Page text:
You should know going in to Peter O'Toole's "Loitering with Intent" that it is intended less as a full autobiography (it ends with his teenage years shortly after the end of WWII) and more as an impressionistic canvas of growing up in Europe during 20th century wartime. Bearing this in mind, you will find this both immensely enjoyable and hauntingly well-written.
O'Toole's recollections of his parents--a gorgeous, flirtatious mother and a handsome, ne'er-do-well father--are rich with detail and emotion. He remembers also their friends, their tribulations (and pet mouse!) during WWII, and perhaps most vividly of all, his enforced sojourn in the English countryside when city life was deemed too dangerous for children. His account of going to church and going to a Protestant school (O'Toole was reared a good Irish Catholic boy) are especially hilarious, from the fights with bullies to the strict teachers to the sad family with whom he lodged. One especially funny tale has to do with a school picnic. When the Protestant teacher instructs the class to pray for good weather for the picnic, they all promise to. Of course picnic day arrives and is rainy. The teacher disapprovingly sniffs, "Well, I see God didn't answer our prayers." O'Toole, eight years old and astounded by this non-Catholic outlook, cries out, "Yes, He did! He said no!"
Young O'Toole is obsessed with Adolf Hitler, who makes an appearance every several dozen pages. O'Toole gets at the maniacal dictator's fascination for a young, feverishly imaginative boy with some extraordinary stream-of-consciousness writing:
"Hitler had been poison-gassed [in WWI]. Daring despatch runner that he was, twice he was got. Shrapnel swept a bit of his shin away.
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Format: Paperback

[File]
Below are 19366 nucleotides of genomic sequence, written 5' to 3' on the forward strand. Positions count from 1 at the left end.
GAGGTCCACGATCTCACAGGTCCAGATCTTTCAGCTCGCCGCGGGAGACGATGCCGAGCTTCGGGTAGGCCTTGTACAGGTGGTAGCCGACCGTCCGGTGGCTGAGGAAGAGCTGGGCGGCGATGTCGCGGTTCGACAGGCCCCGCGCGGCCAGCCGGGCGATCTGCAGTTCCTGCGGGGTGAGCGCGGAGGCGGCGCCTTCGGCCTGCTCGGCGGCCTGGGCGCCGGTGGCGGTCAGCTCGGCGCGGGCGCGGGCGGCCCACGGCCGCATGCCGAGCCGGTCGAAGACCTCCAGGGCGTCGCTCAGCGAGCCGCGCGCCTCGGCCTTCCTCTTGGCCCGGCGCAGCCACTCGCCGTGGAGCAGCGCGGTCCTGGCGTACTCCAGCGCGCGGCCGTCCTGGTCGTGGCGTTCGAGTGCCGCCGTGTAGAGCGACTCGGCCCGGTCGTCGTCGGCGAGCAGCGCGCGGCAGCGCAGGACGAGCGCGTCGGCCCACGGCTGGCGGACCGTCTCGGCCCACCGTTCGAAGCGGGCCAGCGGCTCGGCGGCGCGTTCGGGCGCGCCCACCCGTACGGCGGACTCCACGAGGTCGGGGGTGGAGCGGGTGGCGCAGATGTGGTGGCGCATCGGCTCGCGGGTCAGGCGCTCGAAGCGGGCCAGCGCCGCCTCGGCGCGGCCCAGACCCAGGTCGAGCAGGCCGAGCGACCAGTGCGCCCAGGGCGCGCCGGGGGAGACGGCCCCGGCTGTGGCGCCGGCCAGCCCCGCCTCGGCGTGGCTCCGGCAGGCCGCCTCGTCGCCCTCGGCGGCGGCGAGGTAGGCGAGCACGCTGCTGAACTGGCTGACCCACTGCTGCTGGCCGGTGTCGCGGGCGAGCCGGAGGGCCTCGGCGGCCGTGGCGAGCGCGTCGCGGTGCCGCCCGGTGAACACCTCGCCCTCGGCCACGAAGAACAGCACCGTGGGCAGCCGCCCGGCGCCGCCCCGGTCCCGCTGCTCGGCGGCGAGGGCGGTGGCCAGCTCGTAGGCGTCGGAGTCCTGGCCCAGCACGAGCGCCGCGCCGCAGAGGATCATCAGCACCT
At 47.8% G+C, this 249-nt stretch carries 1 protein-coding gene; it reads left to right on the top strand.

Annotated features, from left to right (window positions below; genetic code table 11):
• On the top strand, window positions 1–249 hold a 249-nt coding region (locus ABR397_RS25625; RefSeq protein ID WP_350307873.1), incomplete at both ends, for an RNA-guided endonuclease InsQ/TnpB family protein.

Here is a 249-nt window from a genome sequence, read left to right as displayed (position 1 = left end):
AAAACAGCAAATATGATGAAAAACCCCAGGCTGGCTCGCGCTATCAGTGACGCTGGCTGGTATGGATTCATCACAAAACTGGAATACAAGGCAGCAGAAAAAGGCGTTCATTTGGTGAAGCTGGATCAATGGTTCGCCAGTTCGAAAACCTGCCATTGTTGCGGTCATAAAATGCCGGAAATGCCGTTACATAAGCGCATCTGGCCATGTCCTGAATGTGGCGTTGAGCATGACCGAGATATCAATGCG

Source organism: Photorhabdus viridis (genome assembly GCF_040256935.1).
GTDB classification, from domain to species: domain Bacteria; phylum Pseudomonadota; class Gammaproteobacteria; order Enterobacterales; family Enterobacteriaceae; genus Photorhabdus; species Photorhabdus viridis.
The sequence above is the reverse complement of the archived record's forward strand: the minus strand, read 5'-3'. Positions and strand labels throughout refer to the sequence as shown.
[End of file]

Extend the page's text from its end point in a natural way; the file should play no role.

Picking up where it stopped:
A charming book; somehow surprising, as the critics say too:'a new face of O'TOOLE': indeed, the tone of the story is a very warm one, with romantic overtones in the first part, without any trace of cynism or sophistication; therfore, it is contrary to his style maybe, or, a better word is to his type of characters he plays as an actor-usually being in a delicate psychological or emotional status. PETER is creating his book like a sort of collage of memories, keeping coherently the time which gives it a sense, a direction, yet somehow not enough as he needs a second link: Hitler's image(...). In the second part, still, a change of tone: more aggressive when it is about the war; a genuine atmosphere of the 40s, now in flashbacks in the 90s.Classic and modern at the same time as approaching, quite poetic.
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Format: Paperback Verified Purchase
It is really something for a legendary actor to have such talents; he is an author too! Anyway, the book is very well written, interesting and informative about Peter's life as "The Child". I hadn't read it before because I was worried about being disappointed; after all I've put Peter O'Toole on such a high pedestal for so long that I didn't know what to expect! Guess I'm gravitating towards "The Apprentice" now. But, I must admit that I can't wait for the third one (maybe "The Adult" ?!?) and the great film career. Can't wait for all the info about Lawrence. One of the greatest (if not the greatest, which I think) performances in film history - and he was only 28-29 when it filmed. Wow!
p.s. Just my feelings: as far as that so-called "Academy" goes, noone can even count all of the rotten mistakes they've made and continue to make; they are and always have been a bunch of mean, stupid jerks.